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HTMLfixIT Archive for the ‘News’ Category




Monday, June 11th, 2007 by Franki

Apple has announced that they are releasing a version of the Safari web browser for Windows. Apple say that Safari for Windows is twice as fast as Internet Explorer (is that saying much?) and that a beta release is available for XP and Vista.

It will be interesting to see if the Windows and Mac versions render the same (unlike MS IE on Windows and Mac). Also interesting is the fact that Safari’s rendering engine is in part based on KHTML the Linux/*nix GUI, which will hopefully help raise the status of Open Source code even more.

Many people (myself included) were not terribly impressed with the layout of Windows Itunes, hopefully Safari will be a more intuitive experience. If we (as web developers) are really lucky, Safari will end up with 25% market share (who knows, perhaps the Iphone will drive that since it comes with Safari.) and the rest is divided between Firefox, IE and Opera. That way it will be impossible for any one browser to drive developers away from W3C standards ever again.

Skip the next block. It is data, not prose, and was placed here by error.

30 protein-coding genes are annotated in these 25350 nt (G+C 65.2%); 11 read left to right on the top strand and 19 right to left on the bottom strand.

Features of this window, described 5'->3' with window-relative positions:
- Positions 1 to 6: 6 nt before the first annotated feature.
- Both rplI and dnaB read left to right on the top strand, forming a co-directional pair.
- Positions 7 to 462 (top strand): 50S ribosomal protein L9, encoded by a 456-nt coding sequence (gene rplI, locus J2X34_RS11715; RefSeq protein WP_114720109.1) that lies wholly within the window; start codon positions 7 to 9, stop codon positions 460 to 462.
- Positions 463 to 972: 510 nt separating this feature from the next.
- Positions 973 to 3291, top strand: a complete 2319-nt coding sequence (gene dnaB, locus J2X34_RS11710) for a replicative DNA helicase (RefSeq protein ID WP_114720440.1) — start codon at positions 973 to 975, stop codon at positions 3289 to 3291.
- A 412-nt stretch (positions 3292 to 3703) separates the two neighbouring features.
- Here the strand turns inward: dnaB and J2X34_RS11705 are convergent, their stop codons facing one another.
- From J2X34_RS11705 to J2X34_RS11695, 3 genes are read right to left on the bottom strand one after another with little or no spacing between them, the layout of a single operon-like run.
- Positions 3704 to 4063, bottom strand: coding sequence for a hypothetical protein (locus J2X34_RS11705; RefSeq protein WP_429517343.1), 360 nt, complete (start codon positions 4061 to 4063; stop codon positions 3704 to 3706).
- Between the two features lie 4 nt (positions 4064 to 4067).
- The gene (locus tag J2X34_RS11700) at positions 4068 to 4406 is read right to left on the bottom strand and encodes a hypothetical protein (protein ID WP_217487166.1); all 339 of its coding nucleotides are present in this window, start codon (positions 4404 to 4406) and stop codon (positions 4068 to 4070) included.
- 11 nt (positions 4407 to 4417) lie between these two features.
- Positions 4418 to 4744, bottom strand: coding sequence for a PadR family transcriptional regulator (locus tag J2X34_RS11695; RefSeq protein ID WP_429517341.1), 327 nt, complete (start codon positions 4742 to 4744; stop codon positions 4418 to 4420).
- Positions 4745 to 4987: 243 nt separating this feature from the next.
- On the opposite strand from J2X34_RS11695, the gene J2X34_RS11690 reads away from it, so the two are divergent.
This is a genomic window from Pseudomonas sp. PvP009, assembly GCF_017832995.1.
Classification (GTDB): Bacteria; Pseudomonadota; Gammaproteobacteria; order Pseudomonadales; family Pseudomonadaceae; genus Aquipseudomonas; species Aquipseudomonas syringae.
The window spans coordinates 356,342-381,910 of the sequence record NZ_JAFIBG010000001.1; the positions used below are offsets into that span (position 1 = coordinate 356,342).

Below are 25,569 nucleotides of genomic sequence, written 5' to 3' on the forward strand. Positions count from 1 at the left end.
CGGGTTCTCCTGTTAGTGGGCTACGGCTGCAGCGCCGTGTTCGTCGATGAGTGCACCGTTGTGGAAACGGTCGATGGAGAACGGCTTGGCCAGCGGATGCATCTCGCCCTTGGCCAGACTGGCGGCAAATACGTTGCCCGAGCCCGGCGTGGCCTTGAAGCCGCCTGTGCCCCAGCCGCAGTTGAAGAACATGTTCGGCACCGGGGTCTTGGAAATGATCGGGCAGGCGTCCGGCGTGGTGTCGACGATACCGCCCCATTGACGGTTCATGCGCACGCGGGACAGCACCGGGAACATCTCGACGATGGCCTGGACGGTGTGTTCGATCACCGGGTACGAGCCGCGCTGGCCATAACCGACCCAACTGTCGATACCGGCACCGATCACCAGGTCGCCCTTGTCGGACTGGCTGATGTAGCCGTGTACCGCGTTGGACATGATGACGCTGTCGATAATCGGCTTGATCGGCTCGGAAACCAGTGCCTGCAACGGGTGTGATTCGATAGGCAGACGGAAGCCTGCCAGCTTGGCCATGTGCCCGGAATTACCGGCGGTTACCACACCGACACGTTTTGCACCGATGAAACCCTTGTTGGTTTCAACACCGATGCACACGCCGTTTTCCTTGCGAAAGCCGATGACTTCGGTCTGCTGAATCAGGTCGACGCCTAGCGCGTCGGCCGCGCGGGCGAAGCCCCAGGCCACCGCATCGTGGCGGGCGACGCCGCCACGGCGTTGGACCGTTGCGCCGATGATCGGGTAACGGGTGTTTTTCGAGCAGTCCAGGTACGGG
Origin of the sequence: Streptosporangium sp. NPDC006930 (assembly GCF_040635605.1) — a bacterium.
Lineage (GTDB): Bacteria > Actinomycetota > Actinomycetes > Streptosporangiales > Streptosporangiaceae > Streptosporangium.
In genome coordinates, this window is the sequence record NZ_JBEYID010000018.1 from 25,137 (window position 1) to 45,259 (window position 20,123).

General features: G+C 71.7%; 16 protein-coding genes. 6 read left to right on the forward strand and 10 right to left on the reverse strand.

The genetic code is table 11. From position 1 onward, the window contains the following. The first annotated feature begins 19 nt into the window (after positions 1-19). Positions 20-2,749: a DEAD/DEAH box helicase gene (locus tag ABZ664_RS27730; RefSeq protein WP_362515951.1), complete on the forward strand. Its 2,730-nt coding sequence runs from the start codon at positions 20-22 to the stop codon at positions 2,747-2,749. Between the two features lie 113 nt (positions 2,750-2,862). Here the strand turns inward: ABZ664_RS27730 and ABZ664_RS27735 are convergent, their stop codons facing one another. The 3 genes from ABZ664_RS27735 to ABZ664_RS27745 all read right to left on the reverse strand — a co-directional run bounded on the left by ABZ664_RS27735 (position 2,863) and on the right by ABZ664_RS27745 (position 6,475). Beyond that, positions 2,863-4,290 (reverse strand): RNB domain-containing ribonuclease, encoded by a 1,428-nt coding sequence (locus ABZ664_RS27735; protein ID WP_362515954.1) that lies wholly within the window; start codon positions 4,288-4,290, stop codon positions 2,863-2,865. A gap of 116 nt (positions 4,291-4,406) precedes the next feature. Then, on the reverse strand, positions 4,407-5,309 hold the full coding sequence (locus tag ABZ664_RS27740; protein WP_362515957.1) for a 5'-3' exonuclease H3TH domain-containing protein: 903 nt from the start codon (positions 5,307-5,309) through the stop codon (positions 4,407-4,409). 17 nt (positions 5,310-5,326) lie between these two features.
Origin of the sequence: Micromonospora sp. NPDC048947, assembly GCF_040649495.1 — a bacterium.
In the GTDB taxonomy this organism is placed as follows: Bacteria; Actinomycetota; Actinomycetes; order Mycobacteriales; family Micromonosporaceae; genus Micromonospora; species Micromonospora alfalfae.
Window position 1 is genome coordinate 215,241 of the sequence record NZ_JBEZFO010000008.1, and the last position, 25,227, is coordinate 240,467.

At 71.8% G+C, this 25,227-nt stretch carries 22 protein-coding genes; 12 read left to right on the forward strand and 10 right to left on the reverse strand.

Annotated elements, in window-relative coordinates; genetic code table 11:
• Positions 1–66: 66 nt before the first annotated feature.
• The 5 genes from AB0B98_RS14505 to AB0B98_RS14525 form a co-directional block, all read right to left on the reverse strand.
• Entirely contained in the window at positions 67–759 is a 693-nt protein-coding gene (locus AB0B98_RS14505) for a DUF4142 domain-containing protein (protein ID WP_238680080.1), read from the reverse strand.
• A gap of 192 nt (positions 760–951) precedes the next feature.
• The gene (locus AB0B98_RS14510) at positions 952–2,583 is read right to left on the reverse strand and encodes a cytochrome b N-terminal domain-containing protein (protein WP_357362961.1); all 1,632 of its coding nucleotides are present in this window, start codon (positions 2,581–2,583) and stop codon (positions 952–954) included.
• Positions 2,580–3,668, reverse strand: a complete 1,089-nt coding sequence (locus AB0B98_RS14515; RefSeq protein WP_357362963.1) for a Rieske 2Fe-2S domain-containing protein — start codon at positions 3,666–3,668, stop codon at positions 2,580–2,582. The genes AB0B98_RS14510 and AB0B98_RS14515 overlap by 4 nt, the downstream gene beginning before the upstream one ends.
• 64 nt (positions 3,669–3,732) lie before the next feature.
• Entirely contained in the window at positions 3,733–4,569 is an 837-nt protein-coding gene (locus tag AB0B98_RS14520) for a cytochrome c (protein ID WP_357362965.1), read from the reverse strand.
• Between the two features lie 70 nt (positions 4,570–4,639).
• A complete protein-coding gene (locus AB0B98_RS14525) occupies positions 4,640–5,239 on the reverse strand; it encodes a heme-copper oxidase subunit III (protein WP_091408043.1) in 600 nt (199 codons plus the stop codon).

See Apple/Safari for more details.

1 Comment »

Monday, June 11th, 2007 by Don

This article discusses the ethics of blogging for medical professionals. What should the rules be? If you purport to be anonymous?

No Comments »

Tuesday, February 6th, 2007 by Franki

So folks, Windows Vista is out, and the word is apparently good and bad. Firstly, in most tasks, it is significantly slower than XP. Secondly it doesn’t support OpenGL natively as XP does. (because OpenGL is an open standard and makes it easier for game makers to port to other non Microsoft platforms I suspect). Thirdly, Windows Defender apparently failed to catch 84% of known spyware in a recent test. Worse, Microsoft OneCare had the worst results in testing with active viruses.